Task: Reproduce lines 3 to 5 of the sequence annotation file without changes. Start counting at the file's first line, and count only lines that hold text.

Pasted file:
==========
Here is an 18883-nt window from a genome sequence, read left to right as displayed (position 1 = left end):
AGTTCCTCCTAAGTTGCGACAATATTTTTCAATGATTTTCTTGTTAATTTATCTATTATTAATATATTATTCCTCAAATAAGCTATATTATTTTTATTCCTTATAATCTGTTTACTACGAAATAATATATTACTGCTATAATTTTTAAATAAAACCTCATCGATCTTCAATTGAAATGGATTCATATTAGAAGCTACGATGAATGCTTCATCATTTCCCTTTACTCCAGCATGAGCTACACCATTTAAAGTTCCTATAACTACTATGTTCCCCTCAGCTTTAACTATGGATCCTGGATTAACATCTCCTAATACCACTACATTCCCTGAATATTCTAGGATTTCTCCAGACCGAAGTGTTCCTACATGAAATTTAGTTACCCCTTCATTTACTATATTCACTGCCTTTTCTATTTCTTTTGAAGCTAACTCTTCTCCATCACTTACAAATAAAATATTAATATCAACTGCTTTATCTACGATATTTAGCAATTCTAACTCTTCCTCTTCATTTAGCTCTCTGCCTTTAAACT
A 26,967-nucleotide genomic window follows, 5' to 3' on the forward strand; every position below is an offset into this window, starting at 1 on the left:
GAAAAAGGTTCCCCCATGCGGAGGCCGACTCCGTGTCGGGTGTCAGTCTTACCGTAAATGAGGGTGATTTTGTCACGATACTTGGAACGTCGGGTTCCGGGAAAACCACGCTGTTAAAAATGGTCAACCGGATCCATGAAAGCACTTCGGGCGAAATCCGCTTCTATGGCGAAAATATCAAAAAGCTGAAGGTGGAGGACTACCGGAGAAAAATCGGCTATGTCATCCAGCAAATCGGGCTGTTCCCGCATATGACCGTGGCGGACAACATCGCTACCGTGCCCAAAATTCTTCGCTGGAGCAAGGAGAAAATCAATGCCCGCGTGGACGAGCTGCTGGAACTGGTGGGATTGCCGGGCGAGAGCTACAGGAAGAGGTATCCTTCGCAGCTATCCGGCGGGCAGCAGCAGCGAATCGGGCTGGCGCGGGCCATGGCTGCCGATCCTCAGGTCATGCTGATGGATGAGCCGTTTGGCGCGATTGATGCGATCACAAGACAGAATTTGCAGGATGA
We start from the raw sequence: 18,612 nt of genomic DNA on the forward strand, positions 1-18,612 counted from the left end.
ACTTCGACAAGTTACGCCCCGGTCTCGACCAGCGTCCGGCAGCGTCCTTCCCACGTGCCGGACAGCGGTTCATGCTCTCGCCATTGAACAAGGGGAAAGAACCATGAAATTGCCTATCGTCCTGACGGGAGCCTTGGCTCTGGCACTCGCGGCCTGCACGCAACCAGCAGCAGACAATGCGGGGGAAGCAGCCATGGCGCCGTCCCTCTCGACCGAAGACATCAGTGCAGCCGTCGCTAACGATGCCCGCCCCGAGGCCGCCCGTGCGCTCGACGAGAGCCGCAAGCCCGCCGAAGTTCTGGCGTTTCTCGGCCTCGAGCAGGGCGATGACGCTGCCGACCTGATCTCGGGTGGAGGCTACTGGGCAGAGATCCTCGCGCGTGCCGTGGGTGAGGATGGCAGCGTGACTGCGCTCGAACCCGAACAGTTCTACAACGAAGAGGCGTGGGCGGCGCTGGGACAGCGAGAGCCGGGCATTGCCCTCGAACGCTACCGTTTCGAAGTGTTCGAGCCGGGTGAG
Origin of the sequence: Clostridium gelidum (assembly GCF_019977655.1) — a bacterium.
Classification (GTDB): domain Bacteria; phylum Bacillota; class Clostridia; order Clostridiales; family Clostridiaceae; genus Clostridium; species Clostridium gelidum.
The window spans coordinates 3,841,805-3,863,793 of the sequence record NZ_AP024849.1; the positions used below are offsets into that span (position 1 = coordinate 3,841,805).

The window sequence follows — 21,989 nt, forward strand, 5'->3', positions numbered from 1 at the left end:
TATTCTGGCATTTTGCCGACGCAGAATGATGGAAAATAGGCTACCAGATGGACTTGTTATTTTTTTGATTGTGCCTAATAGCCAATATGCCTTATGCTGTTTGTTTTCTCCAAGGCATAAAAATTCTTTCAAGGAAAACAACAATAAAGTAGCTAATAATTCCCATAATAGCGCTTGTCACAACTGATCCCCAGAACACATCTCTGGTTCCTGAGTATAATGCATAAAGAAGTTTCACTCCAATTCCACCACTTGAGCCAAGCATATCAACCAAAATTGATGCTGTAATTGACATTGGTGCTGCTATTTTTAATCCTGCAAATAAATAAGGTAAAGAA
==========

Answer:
A 26,967-nucleotide genomic window follows, 5' to 3' on the forward strand; every position below is an offset into this window, starting at 1 on the left:
GAAAAAGGTTCCCCCATGCGGAGGCCGACTCCGTGTCGGGTGTCAGTCTTACCGTAAATGAGGGTGATTTTGTCACGATACTTGGAACGTCGGGTTCCGGGAAAACCACGCTGTTAAAAATGGTCAACCGGATCCATGAAAGCACTTCGGGCGAAATCCGCTTCTATGGCGAAAATATCAAAAAGCTGAAGGTGGAGGACTACCGGAGAAAAATCGGCTATGTCATCCAGCAAATCGGGCTGTTCCCGCATATGACCGTGGCGGACAACATCGCTACCGTGCCCAAAATTCTTCGCTGGAGCAAGGAGAAAATCAATGCCCGCGTGGACGAGCTGCTGGAACTGGTGGGATTGCCGGGCGAGAGCTACAGGAAGAGGTATCCTTCGCAGCTATCCGGCGGGCAGCAGCAGCGAATCGGGCTGGCGCGGGCCATGGCTGCCGATCCTCAGGTCATGCTGATGGATGAGCCGTTTGGCGCGATTGATGCGATCACAAGACAGAATTTGCAGGATGA
We start from the raw sequence: 18,612 nt of genomic DNA on the forward strand, positions 1-18,612 counted from the left end.